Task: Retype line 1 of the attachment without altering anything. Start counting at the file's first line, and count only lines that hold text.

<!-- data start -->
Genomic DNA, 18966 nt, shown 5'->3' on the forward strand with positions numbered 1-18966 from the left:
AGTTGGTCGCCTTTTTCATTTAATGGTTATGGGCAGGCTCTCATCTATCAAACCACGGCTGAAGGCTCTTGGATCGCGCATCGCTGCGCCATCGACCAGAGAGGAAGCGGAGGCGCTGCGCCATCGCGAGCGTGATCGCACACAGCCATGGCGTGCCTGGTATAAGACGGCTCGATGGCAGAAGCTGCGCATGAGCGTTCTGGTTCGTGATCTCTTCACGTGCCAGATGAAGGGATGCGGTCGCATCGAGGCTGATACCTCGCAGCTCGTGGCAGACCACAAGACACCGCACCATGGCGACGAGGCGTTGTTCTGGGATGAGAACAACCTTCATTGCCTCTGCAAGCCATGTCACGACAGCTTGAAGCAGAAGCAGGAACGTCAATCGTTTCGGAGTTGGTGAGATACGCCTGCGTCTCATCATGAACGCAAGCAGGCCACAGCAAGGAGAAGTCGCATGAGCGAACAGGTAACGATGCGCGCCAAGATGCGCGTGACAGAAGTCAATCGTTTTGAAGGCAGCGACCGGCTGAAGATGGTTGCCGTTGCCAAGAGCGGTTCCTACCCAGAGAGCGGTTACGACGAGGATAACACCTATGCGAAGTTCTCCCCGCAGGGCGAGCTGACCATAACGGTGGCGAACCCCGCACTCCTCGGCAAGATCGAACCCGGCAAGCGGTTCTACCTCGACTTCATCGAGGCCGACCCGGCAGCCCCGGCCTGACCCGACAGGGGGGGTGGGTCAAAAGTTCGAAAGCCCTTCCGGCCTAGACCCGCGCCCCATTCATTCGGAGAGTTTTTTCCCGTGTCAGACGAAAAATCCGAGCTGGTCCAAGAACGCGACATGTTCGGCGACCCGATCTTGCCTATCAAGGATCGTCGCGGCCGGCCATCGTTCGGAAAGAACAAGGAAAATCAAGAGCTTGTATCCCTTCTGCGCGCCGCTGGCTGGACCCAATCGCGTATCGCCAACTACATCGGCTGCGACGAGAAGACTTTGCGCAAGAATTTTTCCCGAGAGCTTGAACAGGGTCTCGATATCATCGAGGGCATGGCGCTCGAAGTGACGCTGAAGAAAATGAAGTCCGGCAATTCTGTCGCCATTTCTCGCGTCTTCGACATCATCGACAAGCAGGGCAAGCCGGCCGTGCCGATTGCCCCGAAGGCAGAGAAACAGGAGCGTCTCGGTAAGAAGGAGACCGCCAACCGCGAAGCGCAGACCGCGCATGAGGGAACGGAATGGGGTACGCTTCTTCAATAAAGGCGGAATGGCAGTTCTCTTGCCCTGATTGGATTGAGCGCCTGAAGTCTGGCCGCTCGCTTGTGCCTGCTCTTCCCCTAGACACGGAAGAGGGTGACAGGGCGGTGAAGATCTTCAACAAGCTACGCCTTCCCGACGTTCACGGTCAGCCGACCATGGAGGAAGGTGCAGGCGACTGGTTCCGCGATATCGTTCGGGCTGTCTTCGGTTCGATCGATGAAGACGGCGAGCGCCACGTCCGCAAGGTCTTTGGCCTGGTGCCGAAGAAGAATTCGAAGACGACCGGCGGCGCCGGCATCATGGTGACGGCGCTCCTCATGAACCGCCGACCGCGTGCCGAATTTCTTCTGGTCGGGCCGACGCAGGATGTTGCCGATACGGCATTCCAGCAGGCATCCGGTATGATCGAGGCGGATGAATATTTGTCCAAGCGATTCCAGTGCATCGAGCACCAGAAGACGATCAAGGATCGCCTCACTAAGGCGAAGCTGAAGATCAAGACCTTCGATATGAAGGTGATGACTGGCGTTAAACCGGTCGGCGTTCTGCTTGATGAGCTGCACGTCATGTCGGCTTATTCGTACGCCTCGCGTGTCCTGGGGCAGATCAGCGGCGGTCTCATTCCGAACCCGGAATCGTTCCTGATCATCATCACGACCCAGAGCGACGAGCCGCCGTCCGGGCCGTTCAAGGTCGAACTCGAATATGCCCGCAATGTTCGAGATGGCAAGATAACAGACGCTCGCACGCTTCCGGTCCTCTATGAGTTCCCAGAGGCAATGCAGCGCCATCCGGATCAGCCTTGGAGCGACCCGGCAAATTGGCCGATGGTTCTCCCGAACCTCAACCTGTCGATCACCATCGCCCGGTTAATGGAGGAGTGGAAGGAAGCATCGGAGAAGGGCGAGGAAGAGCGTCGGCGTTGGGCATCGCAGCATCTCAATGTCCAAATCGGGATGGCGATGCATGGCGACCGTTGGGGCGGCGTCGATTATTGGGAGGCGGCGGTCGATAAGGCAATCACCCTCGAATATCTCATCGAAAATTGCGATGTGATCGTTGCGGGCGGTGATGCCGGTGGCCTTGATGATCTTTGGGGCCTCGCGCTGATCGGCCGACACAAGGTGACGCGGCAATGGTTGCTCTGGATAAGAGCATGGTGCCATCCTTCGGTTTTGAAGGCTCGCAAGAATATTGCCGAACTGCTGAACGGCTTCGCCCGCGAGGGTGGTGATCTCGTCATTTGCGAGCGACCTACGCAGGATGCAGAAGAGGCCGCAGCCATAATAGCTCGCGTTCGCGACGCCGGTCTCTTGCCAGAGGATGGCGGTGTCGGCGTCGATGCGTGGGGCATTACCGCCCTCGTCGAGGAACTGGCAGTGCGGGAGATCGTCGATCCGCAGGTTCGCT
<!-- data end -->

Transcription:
Genomic DNA, 18966 nt, shown 5'->3' on the forward strand with positions numbered 1-18966 from the left: